Jessie Ware: "Left to my own devices it would have been a horrorshow"
To say it’s been a big year for Bristol’s siren Jessie Ware would be a vast understatement. Dragged kicking and screaming back into music by a combination of her mother, good friend Jack Penate and first collaborator SBTRKT (on 2010’s ‘Nervous’), Ware finally turned her back on being a nice Jewish law student and went all-out with the release of her excellent debut, Devotion.
With a huge sound and an even bigger voice, Ware’s album, created with collaborator Dave Okumu of The Invisible and producer of the moment, Julio Bashmore, is an un-ironic, glorious return to the torch songs of divas past, mixed in with some very obvious twenty-first century production.
TheVine caught up with Jessie in Austin, as she began her largest international tour yet that will lead her to Australia this week for Laneway. Turns out for a self-proclaimed boring girl, she’s rather interesting after all.
Sorry for getting up in your grill; I didn’t realise you had a show tonight!
No that’s OK! But I’m being such a bore in these interviews because I’m trying to be really good with my voice, you know? I’ve got such a crazy schedule here.
Where are you playing tonight?
Austin, in America. It’s Day 1 of my tour. I go straight to Australia from San Francisco which is in a week and a half. All in all the tour, with Laneway and the sideshows is about a month.
Have you done an international tour of this scale before?
No and I’m like really freaking out about how much I can handle, which is just the voice, really. It’s quite daunting; I just have to really look after myself.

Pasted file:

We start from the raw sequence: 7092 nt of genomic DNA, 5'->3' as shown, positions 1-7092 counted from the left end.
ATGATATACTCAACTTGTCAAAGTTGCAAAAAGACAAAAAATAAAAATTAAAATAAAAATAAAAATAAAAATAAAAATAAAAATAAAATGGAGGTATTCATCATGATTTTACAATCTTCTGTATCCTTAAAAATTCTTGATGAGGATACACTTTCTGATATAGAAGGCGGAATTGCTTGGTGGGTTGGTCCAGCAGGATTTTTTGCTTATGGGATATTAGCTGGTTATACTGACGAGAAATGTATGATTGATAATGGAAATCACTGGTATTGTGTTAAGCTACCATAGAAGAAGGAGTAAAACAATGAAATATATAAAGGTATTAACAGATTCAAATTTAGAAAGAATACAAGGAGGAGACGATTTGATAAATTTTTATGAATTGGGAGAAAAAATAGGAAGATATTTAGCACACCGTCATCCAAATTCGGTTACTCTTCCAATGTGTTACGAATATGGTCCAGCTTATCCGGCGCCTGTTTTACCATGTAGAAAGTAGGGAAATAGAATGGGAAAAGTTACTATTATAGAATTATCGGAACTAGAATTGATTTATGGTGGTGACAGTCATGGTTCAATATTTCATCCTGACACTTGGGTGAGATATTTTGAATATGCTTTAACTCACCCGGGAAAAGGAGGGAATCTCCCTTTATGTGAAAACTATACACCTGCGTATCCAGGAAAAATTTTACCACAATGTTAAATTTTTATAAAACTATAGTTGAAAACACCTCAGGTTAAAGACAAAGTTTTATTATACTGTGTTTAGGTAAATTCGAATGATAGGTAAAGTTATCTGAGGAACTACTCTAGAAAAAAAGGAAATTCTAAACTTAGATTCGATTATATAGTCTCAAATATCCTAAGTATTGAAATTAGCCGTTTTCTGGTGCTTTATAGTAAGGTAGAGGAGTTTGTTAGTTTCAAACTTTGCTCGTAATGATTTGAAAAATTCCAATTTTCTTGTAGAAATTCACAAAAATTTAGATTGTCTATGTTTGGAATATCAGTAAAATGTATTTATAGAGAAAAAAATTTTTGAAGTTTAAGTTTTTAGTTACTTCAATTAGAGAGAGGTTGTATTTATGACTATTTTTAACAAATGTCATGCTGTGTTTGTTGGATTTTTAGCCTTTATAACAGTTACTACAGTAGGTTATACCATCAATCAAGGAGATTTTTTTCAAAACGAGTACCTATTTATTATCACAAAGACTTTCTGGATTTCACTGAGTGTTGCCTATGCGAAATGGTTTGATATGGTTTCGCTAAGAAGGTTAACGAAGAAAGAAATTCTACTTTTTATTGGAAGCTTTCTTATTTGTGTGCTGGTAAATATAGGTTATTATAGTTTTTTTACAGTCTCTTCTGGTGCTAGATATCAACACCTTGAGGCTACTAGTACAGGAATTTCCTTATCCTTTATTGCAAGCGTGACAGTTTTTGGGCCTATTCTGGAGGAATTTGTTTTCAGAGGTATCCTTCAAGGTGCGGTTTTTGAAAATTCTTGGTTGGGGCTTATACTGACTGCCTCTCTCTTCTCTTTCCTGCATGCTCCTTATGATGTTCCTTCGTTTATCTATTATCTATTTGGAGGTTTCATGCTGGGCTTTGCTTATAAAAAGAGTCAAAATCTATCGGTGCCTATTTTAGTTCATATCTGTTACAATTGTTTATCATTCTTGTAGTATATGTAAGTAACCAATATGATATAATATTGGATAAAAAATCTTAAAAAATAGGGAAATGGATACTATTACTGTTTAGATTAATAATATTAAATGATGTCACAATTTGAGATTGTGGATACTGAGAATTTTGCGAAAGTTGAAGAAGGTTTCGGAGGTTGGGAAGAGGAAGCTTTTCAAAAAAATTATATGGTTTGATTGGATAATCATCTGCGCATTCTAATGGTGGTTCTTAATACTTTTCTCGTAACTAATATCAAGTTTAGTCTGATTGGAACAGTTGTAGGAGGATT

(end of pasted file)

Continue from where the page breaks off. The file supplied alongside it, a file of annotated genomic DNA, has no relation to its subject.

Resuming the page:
Have you got a voice coach?
I don’t have one here but my coach has given me voice practice stuff and I’ve got so many vitamins, and Echinacea…I’m practically a walking pharmacy here. I am like the driest person to hang out with (laughs). I’m either trying to not speak or I’m popping a vitamin.
I was reading up on your history before this chat and you and I have quite a similar same career trajectory. I started off as a musician and then decided—because of what my Jewish parents wanted me to do, and to be pragmatic— that I’d become a lawyer. Then I fell into journalism instead.
Oh my god! That’s so bizarre! Are you going to be an R&B singer?
Well now I feel like I can be. I mean, I’ve done the math and…
You completely can! Of course you can! I’m just very lucky that my Mum was so supportive, saying that I could do anything I wanted and that she was proud of me no matter what. ‘You want to be a lawyer? Brilliant, try it out, I’ll back you…’
If I’d known I’d never have had a chance as a singer, I think I’d have been really happy doing law. I would have thrown myself into it. Obviously I’m really happy that I do this now, but I would have loved that, too.
Having come from that background, does being on tour throw you a bit? Like you feel like you’re not plugged into the real world? Especially because you worked as a journo, too?
Oh yeah. I mean you don’t read the newspaper. You listen to loads of music in the van. I feel like I get more plugged into some great, old music. But that doesn’t really help you in knowing what’s going on in the world. It’s a funny old world where you don’t really see much; venues, dressing rooms and roads. But I’m trying to be as romantic about it as possible because I’m really appreciative!
People assume that touring is romantic anyway.
Yeah, they all think it’s—I don’t want to be a moaner, because my job is performing for one hour for people who actually want to see me sing and it’s amazing—but I do get very homesick, especially for my boyfriend. I’m worried that he’s going to say ‘Well fuck this, I can have a girlfriend that’s actually here.’
Yeah but now he has a famous Jewish girlfriend who’s only like, one country away from [Ware’s idol] Drake.
I think he’s more worried I’m going to run off with Tinie Tempah, really. (laughs) I don’t know what the deal is with that, because Tinie and I haven’t even met.